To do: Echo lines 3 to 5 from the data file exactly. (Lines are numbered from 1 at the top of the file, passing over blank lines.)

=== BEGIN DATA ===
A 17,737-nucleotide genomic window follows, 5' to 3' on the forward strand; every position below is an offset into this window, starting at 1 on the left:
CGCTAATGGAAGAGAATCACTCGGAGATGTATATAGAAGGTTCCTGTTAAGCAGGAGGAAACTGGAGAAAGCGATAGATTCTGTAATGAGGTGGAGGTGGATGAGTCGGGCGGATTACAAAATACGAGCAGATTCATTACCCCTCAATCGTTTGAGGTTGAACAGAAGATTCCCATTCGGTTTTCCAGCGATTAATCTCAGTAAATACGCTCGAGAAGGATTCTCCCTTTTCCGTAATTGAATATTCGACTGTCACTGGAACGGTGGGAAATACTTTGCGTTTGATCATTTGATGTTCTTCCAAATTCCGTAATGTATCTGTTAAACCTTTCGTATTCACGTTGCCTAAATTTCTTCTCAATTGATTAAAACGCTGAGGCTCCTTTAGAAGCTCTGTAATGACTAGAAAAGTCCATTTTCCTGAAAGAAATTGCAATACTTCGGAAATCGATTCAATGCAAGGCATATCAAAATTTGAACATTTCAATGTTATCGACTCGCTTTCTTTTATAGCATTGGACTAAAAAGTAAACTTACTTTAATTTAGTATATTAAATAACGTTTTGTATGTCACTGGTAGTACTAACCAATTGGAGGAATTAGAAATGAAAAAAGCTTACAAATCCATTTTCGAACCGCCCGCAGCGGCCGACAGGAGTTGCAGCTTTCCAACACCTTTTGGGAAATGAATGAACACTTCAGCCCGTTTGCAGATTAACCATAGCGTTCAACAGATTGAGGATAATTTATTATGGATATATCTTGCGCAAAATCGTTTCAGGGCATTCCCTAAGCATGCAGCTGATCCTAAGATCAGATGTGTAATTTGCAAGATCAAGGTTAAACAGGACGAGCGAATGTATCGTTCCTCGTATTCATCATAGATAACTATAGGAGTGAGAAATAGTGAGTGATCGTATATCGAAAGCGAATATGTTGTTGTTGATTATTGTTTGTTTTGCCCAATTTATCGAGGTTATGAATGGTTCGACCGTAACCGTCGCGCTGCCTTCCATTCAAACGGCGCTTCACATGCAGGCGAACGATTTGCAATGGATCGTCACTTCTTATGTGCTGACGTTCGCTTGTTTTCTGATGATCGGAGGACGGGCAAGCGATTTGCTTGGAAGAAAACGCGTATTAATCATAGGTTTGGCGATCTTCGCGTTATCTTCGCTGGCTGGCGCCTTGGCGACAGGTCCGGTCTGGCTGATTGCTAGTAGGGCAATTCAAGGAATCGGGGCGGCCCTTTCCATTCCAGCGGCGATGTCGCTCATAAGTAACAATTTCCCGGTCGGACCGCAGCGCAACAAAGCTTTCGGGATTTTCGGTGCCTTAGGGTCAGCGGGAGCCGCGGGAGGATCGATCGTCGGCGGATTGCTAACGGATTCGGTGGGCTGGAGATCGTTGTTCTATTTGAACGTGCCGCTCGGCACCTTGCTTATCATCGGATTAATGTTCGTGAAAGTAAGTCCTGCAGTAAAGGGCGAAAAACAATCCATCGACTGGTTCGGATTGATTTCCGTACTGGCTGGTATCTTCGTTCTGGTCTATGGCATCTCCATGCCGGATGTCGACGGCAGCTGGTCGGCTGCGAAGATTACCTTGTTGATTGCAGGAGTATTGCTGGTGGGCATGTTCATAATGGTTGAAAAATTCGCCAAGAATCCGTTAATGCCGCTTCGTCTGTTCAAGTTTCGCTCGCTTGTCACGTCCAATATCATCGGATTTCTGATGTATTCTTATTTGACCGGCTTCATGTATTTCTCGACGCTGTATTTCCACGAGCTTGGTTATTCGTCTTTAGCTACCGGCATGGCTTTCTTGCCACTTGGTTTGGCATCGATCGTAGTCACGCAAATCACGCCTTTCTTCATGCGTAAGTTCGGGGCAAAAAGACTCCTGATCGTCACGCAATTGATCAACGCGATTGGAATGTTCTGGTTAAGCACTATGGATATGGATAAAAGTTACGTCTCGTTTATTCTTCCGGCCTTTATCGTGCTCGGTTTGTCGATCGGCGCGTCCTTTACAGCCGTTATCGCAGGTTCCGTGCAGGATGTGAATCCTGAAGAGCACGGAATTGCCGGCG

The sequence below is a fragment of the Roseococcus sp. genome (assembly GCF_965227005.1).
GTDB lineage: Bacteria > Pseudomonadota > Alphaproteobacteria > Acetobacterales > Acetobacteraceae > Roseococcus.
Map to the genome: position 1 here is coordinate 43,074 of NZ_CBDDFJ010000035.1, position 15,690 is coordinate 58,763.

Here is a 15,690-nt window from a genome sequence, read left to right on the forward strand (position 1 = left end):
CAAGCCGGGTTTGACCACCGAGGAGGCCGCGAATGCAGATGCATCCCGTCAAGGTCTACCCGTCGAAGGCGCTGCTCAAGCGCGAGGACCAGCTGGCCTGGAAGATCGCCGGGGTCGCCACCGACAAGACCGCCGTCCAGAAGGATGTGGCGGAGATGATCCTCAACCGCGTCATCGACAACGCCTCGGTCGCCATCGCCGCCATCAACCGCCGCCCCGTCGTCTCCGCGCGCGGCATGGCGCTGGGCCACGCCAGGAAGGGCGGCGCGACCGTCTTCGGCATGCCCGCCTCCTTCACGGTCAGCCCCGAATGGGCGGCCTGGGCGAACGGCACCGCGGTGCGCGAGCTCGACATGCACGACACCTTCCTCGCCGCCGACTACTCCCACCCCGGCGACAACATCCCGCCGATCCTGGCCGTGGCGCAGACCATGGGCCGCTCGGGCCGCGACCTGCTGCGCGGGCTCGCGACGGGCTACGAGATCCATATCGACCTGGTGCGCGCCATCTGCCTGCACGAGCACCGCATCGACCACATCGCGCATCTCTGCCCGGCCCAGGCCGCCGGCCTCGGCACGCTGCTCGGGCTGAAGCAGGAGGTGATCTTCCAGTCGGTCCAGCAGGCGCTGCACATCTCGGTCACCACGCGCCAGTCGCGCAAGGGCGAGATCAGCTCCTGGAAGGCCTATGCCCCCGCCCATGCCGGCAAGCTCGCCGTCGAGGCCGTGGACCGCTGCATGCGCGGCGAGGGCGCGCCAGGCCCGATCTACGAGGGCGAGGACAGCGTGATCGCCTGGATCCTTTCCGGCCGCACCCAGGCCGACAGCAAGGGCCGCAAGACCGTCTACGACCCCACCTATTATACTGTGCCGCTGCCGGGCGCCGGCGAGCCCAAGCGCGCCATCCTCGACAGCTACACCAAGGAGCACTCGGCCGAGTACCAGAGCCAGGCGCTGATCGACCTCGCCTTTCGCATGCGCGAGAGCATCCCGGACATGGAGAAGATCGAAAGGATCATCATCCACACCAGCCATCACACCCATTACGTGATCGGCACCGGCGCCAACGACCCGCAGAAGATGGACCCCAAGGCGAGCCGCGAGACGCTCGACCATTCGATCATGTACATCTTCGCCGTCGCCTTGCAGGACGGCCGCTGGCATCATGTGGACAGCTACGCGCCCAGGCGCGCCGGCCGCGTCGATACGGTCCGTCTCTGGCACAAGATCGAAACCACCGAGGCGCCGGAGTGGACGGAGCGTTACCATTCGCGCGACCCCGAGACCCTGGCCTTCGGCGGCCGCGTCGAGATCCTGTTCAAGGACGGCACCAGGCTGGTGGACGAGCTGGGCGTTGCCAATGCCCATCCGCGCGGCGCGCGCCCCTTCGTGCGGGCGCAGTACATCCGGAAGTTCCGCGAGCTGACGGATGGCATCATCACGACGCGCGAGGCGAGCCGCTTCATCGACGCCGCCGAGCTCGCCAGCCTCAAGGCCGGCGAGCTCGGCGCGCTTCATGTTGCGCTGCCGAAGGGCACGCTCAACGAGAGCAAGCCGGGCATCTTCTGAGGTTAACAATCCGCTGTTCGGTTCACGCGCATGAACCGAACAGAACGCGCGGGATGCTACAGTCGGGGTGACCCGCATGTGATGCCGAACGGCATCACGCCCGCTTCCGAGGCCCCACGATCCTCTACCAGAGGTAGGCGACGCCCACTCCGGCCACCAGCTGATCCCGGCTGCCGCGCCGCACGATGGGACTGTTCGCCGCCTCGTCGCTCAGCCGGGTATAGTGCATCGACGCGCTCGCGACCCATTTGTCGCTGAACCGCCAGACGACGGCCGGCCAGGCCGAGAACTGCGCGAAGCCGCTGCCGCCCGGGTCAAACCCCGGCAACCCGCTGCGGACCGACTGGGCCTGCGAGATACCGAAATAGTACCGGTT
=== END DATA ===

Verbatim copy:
The sequence below is a fragment of the Roseococcus sp. genome (assembly GCF_965227005.1).
GTDB lineage: Bacteria > Pseudomonadota > Alphaproteobacteria > Acetobacterales > Acetobacteraceae > Roseococcus.
Map to the genome: position 1 here is coordinate 43,074 of NZ_CBDDFJ010000035.1, position 15,690 is coordinate 58,763.